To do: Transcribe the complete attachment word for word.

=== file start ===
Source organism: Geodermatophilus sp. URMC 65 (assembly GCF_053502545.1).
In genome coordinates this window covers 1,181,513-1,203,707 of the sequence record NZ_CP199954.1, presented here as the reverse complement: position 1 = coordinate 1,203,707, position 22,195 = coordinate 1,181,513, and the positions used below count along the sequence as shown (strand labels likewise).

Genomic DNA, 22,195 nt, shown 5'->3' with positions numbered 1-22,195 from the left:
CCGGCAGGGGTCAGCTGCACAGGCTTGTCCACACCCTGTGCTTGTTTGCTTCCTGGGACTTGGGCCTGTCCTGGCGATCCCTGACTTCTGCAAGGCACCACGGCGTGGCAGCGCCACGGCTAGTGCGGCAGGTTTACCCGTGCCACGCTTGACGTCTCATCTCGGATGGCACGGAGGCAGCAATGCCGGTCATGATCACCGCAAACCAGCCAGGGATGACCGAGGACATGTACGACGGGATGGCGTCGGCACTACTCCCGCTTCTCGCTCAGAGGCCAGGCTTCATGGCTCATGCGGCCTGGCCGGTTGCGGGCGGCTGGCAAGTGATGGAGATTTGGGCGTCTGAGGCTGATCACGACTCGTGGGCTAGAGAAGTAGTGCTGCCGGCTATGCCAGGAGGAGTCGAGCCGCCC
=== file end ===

Source organism: Geodermatophilus sp. URMC 65 (assembly GCF_053502545.1).
In genome coordinates this window covers 1,181,513-1,203,707 of the sequence record NZ_CP199954.1, presented here as the reverse complement: position 1 = coordinate 1,203,707, position 22,195 = coordinate 1,181,513, and the positions used below count along the sequence as shown (strand labels likewise).

Genomic DNA, 22,195 nt, shown 5'->3' with positions numbered 1-22,195 from the left:
CCGGCAGGGGTCAGCTGCACAGGCTTGTCCACACCCTGTGCTTGTTTGCTTCCTGGGACTTGGGCCTGTCCTGGCGATCCCTGACTTCTGCAAGGCACCACGGCGTGGCAGCGCCACGGCTAGTGCGGCAGGTTTACCCGTGCCACGCTTGACGTCTCATCTCGGATGGCACGGAGGCAGCAATGCCGGTCATGATCACCGCAAACCAGCCAGGGATGACCGAGGACATGTACGACGGGATGGCGTCGGCACTACTCCCGCTTCTCGCTCAGAGGCCAGGCTTCATGGCTCATGCGGCCTGGCCGGTTGCGGGCGGCTGGCAAGTGATGGAGATTTGGGCGTCTGAGGCTGATCACGACTCGTGGGCTAGAGAAGTAGTGCTGCCGGCTATGCCAGGAGGAGTCGAGCCGCCC